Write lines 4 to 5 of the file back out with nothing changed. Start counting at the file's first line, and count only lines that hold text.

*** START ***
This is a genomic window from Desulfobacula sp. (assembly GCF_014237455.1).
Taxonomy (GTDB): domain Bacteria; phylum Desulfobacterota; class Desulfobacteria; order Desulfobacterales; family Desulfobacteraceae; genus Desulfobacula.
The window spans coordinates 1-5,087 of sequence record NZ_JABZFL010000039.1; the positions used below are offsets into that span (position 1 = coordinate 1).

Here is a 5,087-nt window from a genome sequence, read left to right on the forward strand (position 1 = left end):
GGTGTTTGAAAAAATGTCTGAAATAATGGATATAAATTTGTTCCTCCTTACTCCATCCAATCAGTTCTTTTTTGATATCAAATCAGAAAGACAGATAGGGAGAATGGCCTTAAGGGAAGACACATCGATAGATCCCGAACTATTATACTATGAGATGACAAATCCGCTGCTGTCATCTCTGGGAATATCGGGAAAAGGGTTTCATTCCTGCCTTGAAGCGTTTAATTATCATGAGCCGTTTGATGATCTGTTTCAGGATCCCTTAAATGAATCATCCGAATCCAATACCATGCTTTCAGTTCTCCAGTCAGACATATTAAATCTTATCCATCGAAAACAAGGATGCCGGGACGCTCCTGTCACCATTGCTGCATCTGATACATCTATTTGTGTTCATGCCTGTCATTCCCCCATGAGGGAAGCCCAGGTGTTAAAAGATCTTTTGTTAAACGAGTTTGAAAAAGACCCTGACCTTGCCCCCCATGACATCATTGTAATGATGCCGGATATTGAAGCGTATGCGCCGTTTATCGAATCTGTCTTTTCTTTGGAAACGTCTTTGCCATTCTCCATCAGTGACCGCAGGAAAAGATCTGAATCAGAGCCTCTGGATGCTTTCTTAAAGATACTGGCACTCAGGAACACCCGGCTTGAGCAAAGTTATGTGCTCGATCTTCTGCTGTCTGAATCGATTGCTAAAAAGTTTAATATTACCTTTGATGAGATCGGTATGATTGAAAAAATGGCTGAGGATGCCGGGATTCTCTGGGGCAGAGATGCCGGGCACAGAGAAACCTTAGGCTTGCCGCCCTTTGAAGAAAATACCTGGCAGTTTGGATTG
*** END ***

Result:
Here is a 5,087-nt window from a genome sequence, read left to right on the forward strand (position 1 = left end):
GGTGTTTGAAAAAATGTCTGAAATAATGGATATAAATTTGTTCCTCCTTACTCCATCCAATCAGTTCTTTTTTGATATCAAATCAGAAAGACAGATAGGGAGAATGGCCTTAAGGGAAGACACATCGATAGATCCCGAACTATTATACTATGAGATGACAAATCCGCTGCTGTCATCTCTGGGAATATCGGGAAAAGGGTTTCATTCCTGCCTTGAAGCGTTTAATTATCATGAGCCGTTTGATGATCTGTTTCAGGATCCCTTAAATGAATCATCCGAATCCAATACCATGCTTTCAGTTCTCCAGTCAGACATATTAAATCTTATCCATCGAAAACAAGGATGCCGGGACGCTCCTGTCACCATTGCTGCATCTGATACATCTATTTGTGTTCATGCCTGTCATTCCCCCATGAGGGAAGCCCAGGTGTTAAAAGATCTTTTGTTAAACGAGTTTGAAAAAGACCCTGACCTTGCCCCCCATGACATCATTGTAATGATGCCGGATATTGAAGCGTATGCGCCGTTTATCGAATCTGTCTTTTCTTTGGAAACGTCTTTGCCATTCTCCATCAGTGACCGCAGGAAAAGATCTGAATCAGAGCCTCTGGATGCTTTCTTAAAGATACTGGCACTCAGGAACACCCGGCTTGAGCAAAGTTATGTGCTCGATCTTCTGCTGTCTGAATCGATTGCTAAAAAGTTTAATATTACCTTTGATGAGATCGGTATGATTGAAAAAATGGCTGAGGATGCCGGGATTCTCTGGGGCAGAGATGCCGGGCACAGAGAAACCTTAGGCTTGCCGCCCTTTGAAGAAAATACCTGGCAGTTTGGATTG